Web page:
Ronald Moss, Etc., and Sarah Sermons, Etc., et al.,plaintiffs-appellees, v. Sidney Weaver, Donald Stone, Dixie Chastain, Williamgladstone, Etc., and Richard E. Gerstein, Etc.,defendants-appellants, 525 F.2d 1258 (5th Cir. 1976)Annotate this Case
Stuart Simon, Dade County Atty., Alan T. Dimond, Asst. County Atty., Miami, Fla., for Weaver, Stone, Chastain, Gladstone, Gerstein.
Steven Wisotsky, Melvin S. Black, Miami, Fla., for plaintiffs-appellees.
Appeal from the United States District Court for the Southern District of Florida.
Before GODBOLD, DYER and MORGAN, Circuit Judges.
GODBOLD, Circuit Judge:
Ronald Moss filed this class action seeking declaratory and injunctive relief against the judges of the Juvenile and Family Division of the Circuit Court of Dade County, Florida, and against the state attorney for that county. The suit challenges the juvenile court judges' practice of imposing pretrial detention upon accused juvenile delinquents without determining whether there is probable cause to believe that the accused has committed an offense. The District Court found the practice unconstitutional and ordered that no accused delinquent could be held in custody without a showing of probable cause made in an adversary proceeding. 383 F. Supp. 130 (S.D. Fla. 1974). We affirm, except that we hold that the Constitution does not require a hearing as full as that prescribed by the District Court.
Under Florida law a juvenile taken into custody on a charge of violating the criminal law is brought within 48 hours to a 'pre-detention hearing,' where the court decides whether to release or detain him pending a formal 'adjudicatory hearing.' The applicable statute specifies three factors for the judge to consider: whether detention is necessary to protect the person or property of the child or of others; whether a parent or guardian is available and able to provide adequate care and supervision for the child; and whether the parent or guardian convincingly assures the court of the child's future presence at the adjudicatory hearing. Fla.Stat. § 39.03(3) (c). The parties agree that in practice the seriousness of the alleged offense is also frequently taken into consideration. If a decision is made to detain the child, money bail is not available.
The District Court concluded that this scheme embodied fatal constitutional infirmities. The court quoted from Cooley v. Stone, 134 U.S.App.D.C. 317, 414 F.2d 1213 (1969), to the effect that the Fourth Amendment's prohibition on penal custody without a prompt judicial determination of probable cause applies to adults and juveniles alike. As an alternative rationale the court found that 'the classical principles of procedural due process of law' dictate a similar result, saying: '(D)ue process of law requires at a minimum that a showing of probable cause be made by competent, sworn testimony, and that witnesses be subject to cross-examination.'
Some months after the District Court's order was entered, the Supreme Court handed down a ruling affirming in part and reversing in part our decision in Pugh v. Rainwater, 483 F.2d 778 (CA5, 1973), on which the District Court had relied. In Gerstein v. Pugh, 420 U.S. 103, 95 S. Ct. 854, 43 L. Ed. 2d 54 (1975), the Court had before it a class action brought on behalf of persons in Florida arrested and detained under a prosecutor's information. The Court held that Florida's failure to accord the plaintiffs a probable cause determination by a magistrate, and not just by a prosecutor, violated the Fourth Amendment. The Court was explicit in maintaining that the Fourth Amendment rather than the procedural due process guarantees of the Fourteenth controlled the case. Denying that due process cases such as Mitchell v. W. T. Grant Co., 416 U.S. 600, 94 S. Ct. 1895, 40 L. Ed. 2d 406 (1974), and Goss v. Lopez, 419 U.S. 565, 95 S. Ct. 729, 42 L. Ed. 2d 725 (1975), were relevant, the Court noted:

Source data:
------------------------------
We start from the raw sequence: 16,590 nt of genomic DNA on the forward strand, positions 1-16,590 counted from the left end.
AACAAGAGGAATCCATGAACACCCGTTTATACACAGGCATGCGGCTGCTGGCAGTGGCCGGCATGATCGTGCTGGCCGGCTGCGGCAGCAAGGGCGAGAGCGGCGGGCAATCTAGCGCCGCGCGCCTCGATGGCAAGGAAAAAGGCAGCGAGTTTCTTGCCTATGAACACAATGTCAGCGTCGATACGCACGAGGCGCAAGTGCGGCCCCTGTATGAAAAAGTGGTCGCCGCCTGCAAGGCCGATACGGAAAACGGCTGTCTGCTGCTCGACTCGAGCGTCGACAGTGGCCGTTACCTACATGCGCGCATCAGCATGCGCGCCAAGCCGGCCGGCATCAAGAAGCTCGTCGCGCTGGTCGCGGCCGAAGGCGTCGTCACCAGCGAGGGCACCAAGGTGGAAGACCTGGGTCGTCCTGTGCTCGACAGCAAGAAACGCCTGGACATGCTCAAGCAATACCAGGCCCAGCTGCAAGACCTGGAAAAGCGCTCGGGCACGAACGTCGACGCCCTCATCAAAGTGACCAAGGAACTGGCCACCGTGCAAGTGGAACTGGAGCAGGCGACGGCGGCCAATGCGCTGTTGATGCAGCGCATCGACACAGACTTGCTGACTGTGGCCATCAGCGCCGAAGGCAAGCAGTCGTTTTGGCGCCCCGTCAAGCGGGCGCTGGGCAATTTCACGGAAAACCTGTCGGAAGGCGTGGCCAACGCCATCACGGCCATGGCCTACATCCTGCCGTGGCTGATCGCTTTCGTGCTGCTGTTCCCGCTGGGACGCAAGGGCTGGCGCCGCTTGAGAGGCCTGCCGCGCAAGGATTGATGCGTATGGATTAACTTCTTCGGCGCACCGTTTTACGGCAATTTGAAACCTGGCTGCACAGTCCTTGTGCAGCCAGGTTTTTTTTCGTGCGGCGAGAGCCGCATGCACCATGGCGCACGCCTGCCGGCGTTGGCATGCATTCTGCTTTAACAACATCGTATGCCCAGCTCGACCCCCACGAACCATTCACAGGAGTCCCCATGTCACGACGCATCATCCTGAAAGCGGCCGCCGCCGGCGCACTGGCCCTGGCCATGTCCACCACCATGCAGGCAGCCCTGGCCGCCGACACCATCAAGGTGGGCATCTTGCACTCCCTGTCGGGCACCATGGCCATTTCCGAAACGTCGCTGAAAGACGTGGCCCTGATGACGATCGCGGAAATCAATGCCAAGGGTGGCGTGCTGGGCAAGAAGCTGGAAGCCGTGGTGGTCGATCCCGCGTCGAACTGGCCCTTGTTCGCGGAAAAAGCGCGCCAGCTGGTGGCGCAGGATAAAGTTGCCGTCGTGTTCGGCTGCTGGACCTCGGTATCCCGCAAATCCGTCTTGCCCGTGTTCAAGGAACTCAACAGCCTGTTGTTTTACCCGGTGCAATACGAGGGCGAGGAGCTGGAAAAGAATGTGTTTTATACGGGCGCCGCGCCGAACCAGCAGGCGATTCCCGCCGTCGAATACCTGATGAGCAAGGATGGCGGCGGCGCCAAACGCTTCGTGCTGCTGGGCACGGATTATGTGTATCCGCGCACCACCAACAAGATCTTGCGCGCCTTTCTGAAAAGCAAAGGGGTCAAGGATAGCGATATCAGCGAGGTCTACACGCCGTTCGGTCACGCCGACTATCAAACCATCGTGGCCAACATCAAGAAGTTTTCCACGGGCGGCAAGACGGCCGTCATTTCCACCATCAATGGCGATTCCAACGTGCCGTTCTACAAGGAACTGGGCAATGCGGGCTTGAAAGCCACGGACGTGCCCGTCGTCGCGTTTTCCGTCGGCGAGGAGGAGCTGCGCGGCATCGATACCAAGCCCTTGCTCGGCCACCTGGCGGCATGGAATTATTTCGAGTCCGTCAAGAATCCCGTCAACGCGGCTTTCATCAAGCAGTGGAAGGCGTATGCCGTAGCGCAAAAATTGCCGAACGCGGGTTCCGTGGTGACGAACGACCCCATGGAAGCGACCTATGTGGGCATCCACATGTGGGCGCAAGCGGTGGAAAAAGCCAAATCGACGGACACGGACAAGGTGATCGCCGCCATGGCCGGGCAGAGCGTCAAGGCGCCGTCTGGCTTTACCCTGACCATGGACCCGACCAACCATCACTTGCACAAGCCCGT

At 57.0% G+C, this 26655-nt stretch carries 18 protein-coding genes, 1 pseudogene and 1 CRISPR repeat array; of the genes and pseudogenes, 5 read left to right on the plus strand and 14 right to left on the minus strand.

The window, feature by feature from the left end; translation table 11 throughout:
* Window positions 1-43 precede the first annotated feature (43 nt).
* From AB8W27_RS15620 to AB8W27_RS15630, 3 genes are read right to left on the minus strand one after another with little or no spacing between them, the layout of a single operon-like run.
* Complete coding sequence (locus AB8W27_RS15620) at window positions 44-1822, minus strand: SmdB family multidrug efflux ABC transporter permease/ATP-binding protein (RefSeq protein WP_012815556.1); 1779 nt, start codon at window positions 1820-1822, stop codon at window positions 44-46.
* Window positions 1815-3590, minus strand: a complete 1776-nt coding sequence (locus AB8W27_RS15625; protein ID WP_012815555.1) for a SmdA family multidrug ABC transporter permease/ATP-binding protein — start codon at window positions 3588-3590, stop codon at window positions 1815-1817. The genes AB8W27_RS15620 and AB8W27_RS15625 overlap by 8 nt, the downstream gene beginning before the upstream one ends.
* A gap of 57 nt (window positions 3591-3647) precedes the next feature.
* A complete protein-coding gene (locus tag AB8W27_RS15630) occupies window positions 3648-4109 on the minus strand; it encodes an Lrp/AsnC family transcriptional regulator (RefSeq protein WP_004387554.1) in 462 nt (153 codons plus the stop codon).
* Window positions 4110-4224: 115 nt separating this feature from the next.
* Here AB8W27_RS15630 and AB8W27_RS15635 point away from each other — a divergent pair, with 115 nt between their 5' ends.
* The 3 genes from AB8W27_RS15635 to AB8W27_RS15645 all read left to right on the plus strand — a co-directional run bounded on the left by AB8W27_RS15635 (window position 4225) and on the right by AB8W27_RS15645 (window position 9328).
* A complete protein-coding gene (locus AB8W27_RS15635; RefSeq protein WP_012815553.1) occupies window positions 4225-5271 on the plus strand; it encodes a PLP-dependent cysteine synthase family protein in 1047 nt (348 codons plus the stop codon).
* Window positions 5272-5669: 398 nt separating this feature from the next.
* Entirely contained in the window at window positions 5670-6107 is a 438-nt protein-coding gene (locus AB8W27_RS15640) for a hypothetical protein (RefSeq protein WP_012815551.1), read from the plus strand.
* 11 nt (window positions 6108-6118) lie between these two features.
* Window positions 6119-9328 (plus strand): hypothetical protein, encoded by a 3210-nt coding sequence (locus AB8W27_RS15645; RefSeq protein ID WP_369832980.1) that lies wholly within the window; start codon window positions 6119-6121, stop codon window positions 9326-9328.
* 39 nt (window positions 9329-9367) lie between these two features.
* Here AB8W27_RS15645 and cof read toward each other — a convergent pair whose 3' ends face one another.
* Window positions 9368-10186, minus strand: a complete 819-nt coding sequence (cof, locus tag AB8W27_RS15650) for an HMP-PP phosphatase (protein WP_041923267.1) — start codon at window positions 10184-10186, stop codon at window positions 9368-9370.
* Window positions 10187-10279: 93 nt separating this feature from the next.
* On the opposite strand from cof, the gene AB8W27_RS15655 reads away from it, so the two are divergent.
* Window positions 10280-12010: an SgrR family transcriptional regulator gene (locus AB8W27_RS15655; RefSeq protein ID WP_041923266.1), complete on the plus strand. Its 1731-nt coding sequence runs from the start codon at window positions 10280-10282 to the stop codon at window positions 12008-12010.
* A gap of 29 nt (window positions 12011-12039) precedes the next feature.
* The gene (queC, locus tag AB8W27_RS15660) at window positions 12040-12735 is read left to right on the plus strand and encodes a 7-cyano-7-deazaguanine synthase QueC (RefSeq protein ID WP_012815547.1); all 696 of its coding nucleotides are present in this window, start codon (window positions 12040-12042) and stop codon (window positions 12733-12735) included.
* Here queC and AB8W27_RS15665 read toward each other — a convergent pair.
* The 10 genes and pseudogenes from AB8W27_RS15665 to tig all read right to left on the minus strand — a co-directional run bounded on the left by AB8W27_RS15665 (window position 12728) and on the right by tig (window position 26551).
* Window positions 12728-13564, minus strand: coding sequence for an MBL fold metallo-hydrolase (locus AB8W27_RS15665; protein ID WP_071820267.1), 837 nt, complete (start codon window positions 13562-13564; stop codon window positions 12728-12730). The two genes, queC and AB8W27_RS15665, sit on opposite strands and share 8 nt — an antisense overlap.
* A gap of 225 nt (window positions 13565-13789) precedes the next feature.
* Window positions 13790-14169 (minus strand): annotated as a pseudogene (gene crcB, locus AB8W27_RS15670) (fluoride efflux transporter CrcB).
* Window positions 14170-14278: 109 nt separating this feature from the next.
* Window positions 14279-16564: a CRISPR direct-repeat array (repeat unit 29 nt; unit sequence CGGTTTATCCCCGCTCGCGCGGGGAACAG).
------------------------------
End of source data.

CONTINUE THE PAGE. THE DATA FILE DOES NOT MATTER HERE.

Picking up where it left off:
The historical basis of the probable cause requirement is quite different from the relatively recent application of variable procedural due process in debtor-creditor disputes and termination of government-created benefits. The Fourth Amendment was tailored explicitly for the criminal justice system, and its balance between individual and public interests always has been thought to define the 'process that is due' for seizures of person or property in criminal cases, including the detention of suspects pending trial . . . Moreover, the Fourth Amendment probable cause determination is in fact only the first stage of an elaborate system, unique in jurisprudence, designed to safeguard the rights of those accused of criminal conduct.
420 U.S. at 125 n. 27, 95 S. Ct. at 869, 43 L. Ed. 2d at 72 n. 27.
Upon examining the judgment below in light of Gerstein v. Pugh, our proper course is clear. First, we affirm the District Court's opinion insofar as it discerned a Fourth Amendment violation in Florida's current juvenile justice system. A finding of probable cause--i.e., of 'facts and circumstances 'sufficient to warrant a prudent man in believing that the (suspect) had committed or was committing an offense," Gerstein, supra, 420 U.S. at 111, 95 S. Ct. at 862, 43 L. Ed. 2d at 64--is central to the Amendment's protections against official abuse of power. Pretrial detention is an onerous experience, especially for juveniles, and the Constitution is affronted when this burden is imposed without adequate assurance that the accused has in fact committed the alleged crime. Cooley v. Stone, supra. This case presents none of the circumstances Gerstein described as temporarily suspending the Amendment's command. 420 U.S. at 113--14, 95 S. Ct. at 862--863, 43 L. Ed. 2d at 65.